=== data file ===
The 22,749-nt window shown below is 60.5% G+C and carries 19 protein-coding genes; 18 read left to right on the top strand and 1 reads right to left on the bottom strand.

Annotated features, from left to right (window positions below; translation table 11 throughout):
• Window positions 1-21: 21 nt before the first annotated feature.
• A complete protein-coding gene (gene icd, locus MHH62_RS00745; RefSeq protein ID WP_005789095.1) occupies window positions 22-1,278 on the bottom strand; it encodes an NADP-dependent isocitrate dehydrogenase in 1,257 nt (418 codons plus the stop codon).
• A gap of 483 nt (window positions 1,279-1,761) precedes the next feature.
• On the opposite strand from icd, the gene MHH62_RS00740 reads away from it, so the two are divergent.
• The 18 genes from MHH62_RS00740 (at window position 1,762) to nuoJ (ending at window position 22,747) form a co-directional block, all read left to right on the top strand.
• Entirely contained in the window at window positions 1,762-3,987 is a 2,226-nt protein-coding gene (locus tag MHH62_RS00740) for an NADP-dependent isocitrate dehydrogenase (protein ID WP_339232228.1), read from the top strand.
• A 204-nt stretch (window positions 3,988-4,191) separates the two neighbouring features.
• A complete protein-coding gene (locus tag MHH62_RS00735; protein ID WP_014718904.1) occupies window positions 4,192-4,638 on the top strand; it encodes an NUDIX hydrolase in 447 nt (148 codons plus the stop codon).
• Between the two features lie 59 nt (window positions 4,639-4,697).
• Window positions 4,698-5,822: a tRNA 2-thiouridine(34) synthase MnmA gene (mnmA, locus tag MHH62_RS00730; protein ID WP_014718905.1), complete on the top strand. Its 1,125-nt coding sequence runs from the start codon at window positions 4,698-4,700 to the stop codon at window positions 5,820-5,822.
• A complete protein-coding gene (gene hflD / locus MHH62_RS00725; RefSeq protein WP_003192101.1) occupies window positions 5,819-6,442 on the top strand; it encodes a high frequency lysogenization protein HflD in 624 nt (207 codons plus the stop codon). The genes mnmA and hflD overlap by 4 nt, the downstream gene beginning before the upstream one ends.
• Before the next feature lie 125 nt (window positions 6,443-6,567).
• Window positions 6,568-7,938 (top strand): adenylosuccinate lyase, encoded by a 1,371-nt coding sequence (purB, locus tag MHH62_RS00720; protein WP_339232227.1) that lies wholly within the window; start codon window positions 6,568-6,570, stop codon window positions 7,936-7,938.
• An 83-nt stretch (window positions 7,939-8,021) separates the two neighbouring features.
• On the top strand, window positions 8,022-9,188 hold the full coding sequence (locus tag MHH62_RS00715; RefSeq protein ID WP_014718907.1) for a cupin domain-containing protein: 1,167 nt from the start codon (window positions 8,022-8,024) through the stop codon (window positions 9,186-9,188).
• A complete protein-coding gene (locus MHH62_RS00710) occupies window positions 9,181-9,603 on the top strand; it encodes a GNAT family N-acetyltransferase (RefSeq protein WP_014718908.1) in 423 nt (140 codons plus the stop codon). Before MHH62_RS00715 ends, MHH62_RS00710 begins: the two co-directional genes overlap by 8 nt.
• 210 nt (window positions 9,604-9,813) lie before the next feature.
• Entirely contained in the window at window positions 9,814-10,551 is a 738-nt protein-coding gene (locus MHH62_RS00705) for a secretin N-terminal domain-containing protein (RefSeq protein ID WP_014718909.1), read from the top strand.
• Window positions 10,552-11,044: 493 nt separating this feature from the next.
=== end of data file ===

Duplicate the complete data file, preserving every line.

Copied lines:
The 22,749-nt window shown below is 60.5% G+C and carries 19 protein-coding genes; 18 read left to right on the top strand and 1 reads right to left on the bottom strand.

Annotated features, from left to right (window positions below; translation table 11 throughout):
• Window positions 1-21: 21 nt before the first annotated feature.
• A complete protein-coding gene (gene icd, locus MHH62_RS00745; RefSeq protein ID WP_005789095.1) occupies window positions 22-1,278 on the bottom strand; it encodes an NADP-dependent isocitrate dehydrogenase in 1,257 nt (418 codons plus the stop codon).
• A gap of 483 nt (window positions 1,279-1,761) precedes the next feature.
• On the opposite strand from icd, the gene MHH62_RS00740 reads away from it, so the two are divergent.
• The 18 genes from MHH62_RS00740 (at window position 1,762) to nuoJ (ending at window position 22,747) form a co-directional block, all read left to right on the top strand.
• Entirely contained in the window at window positions 1,762-3,987 is a 2,226-nt protein-coding gene (locus tag MHH62_RS00740) for an NADP-dependent isocitrate dehydrogenase (protein ID WP_339232228.1), read from the top strand.
• A 204-nt stretch (window positions 3,988-4,191) separates the two neighbouring features.
• A complete protein-coding gene (locus tag MHH62_RS00735; protein ID WP_014718904.1) occupies window positions 4,192-4,638 on the top strand; it encodes an NUDIX hydrolase in 447 nt (148 codons plus the stop codon).
• Between the two features lie 59 nt (window positions 4,639-4,697).
• Window positions 4,698-5,822: a tRNA 2-thiouridine(34) synthase MnmA gene (mnmA, locus tag MHH62_RS00730; protein ID WP_014718905.1), complete on the top strand. Its 1,125-nt coding sequence runs from the start codon at window positions 4,698-4,700 to the stop codon at window positions 5,820-5,822.
• A complete protein-coding gene (gene hflD / locus MHH62_RS00725; RefSeq protein WP_003192101.1) occupies window positions 5,819-6,442 on the top strand; it encodes a high frequency lysogenization protein HflD in 624 nt (207 codons plus the stop codon). The genes mnmA and hflD overlap by 4 nt, the downstream gene beginning before the upstream one ends.
• Before the next feature lie 125 nt (window positions 6,443-6,567).
• Window positions 6,568-7,938 (top strand): adenylosuccinate lyase, encoded by a 1,371-nt coding sequence (purB, locus tag MHH62_RS00720; protein WP_339232227.1) that lies wholly within the window; start codon window positions 6,568-6,570, stop codon window positions 7,936-7,938.
• An 83-nt stretch (window positions 7,939-8,021) separates the two neighbouring features.
• On the top strand, window positions 8,022-9,188 hold the full coding sequence (locus tag MHH62_RS00715; RefSeq protein ID WP_014718907.1) for a cupin domain-containing protein: 1,167 nt from the start codon (window positions 8,022-8,024) through the stop codon (window positions 9,186-9,188).
• A complete protein-coding gene (locus MHH62_RS00710) occupies window positions 9,181-9,603 on the top strand; it encodes a GNAT family N-acetyltransferase (RefSeq protein WP_014718908.1) in 423 nt (140 codons plus the stop codon). Before MHH62_RS00715 ends, MHH62_RS00710 begins: the two co-directional genes overlap by 8 nt.
• 210 nt (window positions 9,604-9,813) lie before the next feature.
• Entirely contained in the window at window positions 9,814-10,551 is a 738-nt protein-coding gene (locus MHH62_RS00705) for a secretin N-terminal domain-containing protein (RefSeq protein ID WP_014718909.1), read from the top strand.
• Window positions 10,552-11,044: 493 nt separating this feature from the next.